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David Gillespie

In the Jan. 10 shooting at Taft Union High School, a 16-year-old student allegedly attempted to exact revenge on fellow students who had teased him. Two facts stood out as significant to me in the report I heard the following morning, Jan. 11, while listening to Berkeley-based KPFA-FM on my smartphone in Wooster, Ohio. First, there is a significant technical difference between the incident at Taft High and other recent school shootings.

The Taft High student used a shotgun that most likely had a capacity of only two rounds. He reportedly had many rounds of ammunition stowed in his pockets, but nonetheless had to reload after firing the first two rounds -- one of which, fortunately, missed its intended victim.

The fact that he had access to this type of firearm and not a semi-automatic weapon with a high-capacity magazine, and bullets designed to shatter so as to cause greater injury, is probably the main reason only two of 29 people in the room were hit -- the injury of one, a teacher, being so minor he declined treatment.

If this young man had had access to a more efficient killing machine such as the Bushmaster .223-caliber rifle used in the Sandy Hook Elementary School killings, the Aurora, Colo., theater killings, and the murder of two volunteer firefighters answering an emergency call near Rochester, N.Y., this story might have ended up a much greater tragedy. This one fact, alone, makes a powerful argument for banning the sale and possession of semi-automatic firearms (and their bullets and high-capacity magazines), so that they would become more scarce and less likely to end up in the hands of deranged, disturbed and dangerous individuals.

In conjunction with such a ban, individuals in favor of these restrictions, and with the necessary financial wherewithal, should step forward and donate funds to buy back some of the assault rifles currently in circulation.

The second point about this shooting incident that stands out is directly related to the first. In the time it took for the would-be killer to reload his shotgun, the teacher was quickly hustling students out of the classroom. At the same time, according to news reports, he was also talking to the shooter, trying to convince him to stop.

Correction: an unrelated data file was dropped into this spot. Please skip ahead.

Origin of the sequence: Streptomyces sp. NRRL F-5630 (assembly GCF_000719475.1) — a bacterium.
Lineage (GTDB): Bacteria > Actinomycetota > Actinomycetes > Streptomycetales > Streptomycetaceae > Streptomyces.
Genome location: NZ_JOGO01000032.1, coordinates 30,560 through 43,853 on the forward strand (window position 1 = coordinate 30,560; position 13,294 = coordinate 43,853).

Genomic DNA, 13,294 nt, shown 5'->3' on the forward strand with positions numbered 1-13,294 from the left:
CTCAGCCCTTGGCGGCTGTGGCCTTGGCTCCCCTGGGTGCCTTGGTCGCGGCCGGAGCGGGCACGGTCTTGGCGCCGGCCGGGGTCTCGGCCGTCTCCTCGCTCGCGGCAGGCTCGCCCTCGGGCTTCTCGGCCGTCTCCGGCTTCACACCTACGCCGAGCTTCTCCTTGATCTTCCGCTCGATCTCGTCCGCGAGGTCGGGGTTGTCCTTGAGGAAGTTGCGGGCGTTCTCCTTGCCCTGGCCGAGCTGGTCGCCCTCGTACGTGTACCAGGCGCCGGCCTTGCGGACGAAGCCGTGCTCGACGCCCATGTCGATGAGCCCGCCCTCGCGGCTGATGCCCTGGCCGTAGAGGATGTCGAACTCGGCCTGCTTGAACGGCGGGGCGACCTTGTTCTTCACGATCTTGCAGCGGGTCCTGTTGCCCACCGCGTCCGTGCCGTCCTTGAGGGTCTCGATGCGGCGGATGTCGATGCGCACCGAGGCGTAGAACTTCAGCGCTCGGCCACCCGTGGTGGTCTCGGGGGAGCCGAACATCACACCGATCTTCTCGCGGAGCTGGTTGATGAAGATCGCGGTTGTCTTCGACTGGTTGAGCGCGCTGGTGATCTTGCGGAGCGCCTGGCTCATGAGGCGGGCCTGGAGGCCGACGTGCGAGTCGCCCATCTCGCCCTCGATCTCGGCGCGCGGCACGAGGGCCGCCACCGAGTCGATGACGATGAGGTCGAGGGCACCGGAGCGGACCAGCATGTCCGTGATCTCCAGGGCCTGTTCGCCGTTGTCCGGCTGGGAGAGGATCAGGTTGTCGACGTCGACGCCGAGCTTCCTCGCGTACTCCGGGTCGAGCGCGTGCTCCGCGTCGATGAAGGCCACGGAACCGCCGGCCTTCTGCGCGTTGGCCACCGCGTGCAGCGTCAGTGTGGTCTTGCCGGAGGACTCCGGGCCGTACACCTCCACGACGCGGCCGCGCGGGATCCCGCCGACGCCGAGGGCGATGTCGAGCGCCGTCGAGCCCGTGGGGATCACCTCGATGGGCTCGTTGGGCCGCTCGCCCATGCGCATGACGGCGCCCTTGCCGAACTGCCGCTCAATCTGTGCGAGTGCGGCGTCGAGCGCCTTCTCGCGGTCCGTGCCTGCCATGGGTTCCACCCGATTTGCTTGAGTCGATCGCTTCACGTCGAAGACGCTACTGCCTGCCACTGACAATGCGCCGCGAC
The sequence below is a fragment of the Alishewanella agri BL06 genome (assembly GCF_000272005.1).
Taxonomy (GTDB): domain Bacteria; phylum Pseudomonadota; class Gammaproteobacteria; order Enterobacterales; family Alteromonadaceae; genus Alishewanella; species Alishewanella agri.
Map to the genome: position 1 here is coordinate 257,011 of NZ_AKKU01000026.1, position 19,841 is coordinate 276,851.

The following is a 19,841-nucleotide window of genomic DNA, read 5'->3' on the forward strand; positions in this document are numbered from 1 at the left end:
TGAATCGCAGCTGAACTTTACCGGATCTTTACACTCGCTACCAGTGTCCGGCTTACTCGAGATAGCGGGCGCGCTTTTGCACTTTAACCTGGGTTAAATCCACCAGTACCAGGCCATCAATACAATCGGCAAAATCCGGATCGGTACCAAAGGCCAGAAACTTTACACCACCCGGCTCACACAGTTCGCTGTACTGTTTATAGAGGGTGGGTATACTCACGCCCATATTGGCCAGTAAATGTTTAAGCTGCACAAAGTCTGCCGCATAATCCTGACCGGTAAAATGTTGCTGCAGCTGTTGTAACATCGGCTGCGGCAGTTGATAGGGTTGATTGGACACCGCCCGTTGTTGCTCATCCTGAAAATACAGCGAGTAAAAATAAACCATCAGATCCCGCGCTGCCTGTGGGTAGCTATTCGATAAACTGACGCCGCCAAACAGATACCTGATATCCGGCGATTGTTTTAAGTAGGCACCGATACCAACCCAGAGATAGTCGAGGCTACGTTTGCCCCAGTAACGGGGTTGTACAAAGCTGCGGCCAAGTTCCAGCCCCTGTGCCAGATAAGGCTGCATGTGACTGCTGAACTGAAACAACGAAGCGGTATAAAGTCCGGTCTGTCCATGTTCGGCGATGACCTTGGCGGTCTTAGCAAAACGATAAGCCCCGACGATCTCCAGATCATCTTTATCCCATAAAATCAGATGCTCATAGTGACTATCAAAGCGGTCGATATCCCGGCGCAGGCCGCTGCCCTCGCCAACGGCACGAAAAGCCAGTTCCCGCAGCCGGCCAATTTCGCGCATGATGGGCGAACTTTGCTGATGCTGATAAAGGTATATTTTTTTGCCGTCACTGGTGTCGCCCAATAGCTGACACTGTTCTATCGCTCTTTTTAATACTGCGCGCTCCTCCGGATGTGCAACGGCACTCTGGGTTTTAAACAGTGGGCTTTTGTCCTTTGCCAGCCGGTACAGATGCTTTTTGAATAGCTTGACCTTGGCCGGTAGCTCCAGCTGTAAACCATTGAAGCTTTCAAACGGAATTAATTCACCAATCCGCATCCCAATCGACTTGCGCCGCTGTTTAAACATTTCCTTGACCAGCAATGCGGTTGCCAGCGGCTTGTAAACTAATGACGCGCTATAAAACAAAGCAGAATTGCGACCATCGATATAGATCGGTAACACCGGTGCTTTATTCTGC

He succeeded! As a teacher and responsible, caring adult, his appeal got through to the boy, and he ceased his shooting rampage. If the would-be killer had been using a semi-automatic rifle with a high-capacity magazine, or if the teacher had pulled out a gun and started firing at the student shooter -- a scenario some suggest is the best solution to gun violence in schools -- there would have been no chance to talk to him after he'd fired only two rounds, alas for two quite different reasons and results.

And speaking of teachers, the curriculum for undergraduate and graduate students preparing to enter a teaching profession does not include learning how to skillfully and efficiently use lethal weapons in a classroom, possibly at a moment's notice. Nor should it ever.

To suggest that a teacher -- whose mission is to stimulate and nurture students so that they grow into civilized, humane and productive members of society -- should teach by example that the answer to violence is more violence, not only flies in the face of educational principles as applied in a civilized and democratic society, but also it is a brutal perversion and betrayal of our deepest obligation as parents and role models to our children.

If we promote the arming of teachers, we might as well not bother with any more efforts to implement the president's well-intentioned but meager "Race to the Top" campaign that has the goal of improving educational outcomes. Why? Because if we think all of the dedicated and caring teachers out there in schools all across the country need to start packing heat, then we obviously have lost faith in our ability as a society to become a better place for our children to grow up in.

David R. Gillespie of Wooster, Ohio, is a retired interactive video distance learning coordinator and career-and-technical instructor for interactive media.